The Theatre of Medieval Europe: New Research in Early Drama by Eckehard Simon
By Eckehard Simon
The Theatre of Medieval Europe brings jointly the paintings of 13 across the world famous students of early drama to provide a entire account of modern findings within the box. when reflecting the big physique of analysis on English drama, the publication widens the focal point of its survey to symbolize the continental theatre of the interval, with a succession of essays overlaying England, France, Italy, Spain, Germany, relevant Europe and the Low nations. moreover, it offers with Latin musical and liturgical drama, and addresses either the archival and stage-orientated facets of theatre study. In reviewing the sector during this method, this assortment not just bargains an account of contemporary discoveries throughout more than a few nations and kinds of drama, but in addition indicates the comparative and interdisciplinary flooring on which those fields of study might more and more come to fulfill and cross-fertilise each other sooner or later. an important characteristic of the booklet is its authoritative, chronological and fully-indexed bibliography, which should still function a useful advisor to the main major contributions within the box.
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Extra info for The Theatre of Medieval Europe: New Research in Early Drama
In 1975 New Theatre Magazine (published from Bristol University) was merged with Theatre Research IRedo erches thedtrales to become Theatre Research International, edited from Glasgow University and published by Oxford Journals. Not to be outdone in this respect, Cambridge University Press, in 1984, launched New Theatre Quarterly, now known as NTQ. A striking difference between European and North American practice, implicit in the titles of the journals, is the much sharper distinction that has traditionally been observed in all European countries between dramatic literature and theatre history.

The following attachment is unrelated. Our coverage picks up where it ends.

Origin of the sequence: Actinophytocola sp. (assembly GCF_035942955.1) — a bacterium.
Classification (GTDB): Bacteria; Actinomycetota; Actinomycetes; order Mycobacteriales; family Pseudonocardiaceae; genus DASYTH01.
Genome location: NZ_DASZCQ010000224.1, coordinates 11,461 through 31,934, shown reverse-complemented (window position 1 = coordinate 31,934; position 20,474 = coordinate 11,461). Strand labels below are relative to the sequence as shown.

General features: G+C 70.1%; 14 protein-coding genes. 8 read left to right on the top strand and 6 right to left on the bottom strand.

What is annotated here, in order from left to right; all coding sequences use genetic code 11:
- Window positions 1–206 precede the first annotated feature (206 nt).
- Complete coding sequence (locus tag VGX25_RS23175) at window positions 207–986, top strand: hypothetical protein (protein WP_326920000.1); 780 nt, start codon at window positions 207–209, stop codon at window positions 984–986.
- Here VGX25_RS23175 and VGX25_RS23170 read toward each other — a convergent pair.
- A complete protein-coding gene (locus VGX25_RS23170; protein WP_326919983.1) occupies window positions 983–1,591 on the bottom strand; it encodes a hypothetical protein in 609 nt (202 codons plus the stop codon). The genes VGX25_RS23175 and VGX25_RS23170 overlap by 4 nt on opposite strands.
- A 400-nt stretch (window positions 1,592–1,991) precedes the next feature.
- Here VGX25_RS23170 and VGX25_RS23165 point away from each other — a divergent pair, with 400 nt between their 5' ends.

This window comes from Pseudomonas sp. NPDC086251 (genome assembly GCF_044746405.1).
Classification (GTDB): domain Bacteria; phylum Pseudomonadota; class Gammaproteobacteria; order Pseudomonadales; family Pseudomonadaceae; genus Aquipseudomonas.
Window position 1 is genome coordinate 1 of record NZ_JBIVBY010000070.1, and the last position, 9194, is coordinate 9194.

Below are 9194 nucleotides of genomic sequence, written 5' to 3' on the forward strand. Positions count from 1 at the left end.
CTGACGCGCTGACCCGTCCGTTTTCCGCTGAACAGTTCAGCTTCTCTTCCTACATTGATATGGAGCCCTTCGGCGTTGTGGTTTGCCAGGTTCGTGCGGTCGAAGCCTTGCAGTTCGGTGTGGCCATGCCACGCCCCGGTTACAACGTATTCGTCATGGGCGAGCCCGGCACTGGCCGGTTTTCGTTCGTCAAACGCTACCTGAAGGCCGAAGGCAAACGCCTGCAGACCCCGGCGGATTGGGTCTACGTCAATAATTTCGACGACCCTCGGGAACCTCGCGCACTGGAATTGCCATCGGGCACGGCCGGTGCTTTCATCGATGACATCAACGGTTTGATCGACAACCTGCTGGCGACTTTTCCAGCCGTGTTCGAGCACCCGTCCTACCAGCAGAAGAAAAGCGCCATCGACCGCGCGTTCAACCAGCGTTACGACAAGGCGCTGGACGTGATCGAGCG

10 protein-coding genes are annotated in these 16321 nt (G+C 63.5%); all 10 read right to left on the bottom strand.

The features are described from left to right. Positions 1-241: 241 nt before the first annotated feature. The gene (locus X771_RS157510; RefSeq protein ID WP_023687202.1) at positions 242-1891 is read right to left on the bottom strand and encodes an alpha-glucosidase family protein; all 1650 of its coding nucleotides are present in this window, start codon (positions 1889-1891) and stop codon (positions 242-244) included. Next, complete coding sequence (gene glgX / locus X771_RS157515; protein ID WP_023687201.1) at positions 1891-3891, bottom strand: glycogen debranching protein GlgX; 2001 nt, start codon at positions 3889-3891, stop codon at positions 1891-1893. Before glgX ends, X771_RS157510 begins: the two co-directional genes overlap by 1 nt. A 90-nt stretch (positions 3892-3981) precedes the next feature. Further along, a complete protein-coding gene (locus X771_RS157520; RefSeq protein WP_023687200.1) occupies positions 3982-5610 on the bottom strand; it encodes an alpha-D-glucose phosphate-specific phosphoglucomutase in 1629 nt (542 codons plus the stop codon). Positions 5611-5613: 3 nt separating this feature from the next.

Nor are Eastern-bloc countries lacking in graphic illustrations of these performances. One such picture - beautiful in its own right - appears as Plate 4 in Volume in of my Early English Stages (726), a version of the Visitatio Sepulchri now in the Art Gallery at Cracow; another, this time from the ancient Hungarian capital city of Estergom, depicts Christ's burial and Resurrection, carved and painted on a huge three-dimensional pageant wagon, or 'tabernacle' dated c. o]). Is it unique? I do not need to labour this point any further since there are other contributors to this volume who will both make it more forcefully and supply correctives to this perspective.
In other words, the effort and skills needed to recover the visual iconography and the musical factors which originally accompanied both the devising and execution of these plays have led scholars to devote far more time and energy in recent years to the dramatic and theatrical, rather than strictly literary, qualities of these plays. The truth of this proposition becomes apparent on even the most cursory perusal of recently published bibliographies. Richard Southern's The Medieval Theatre in the Round (1957 [^2]), T.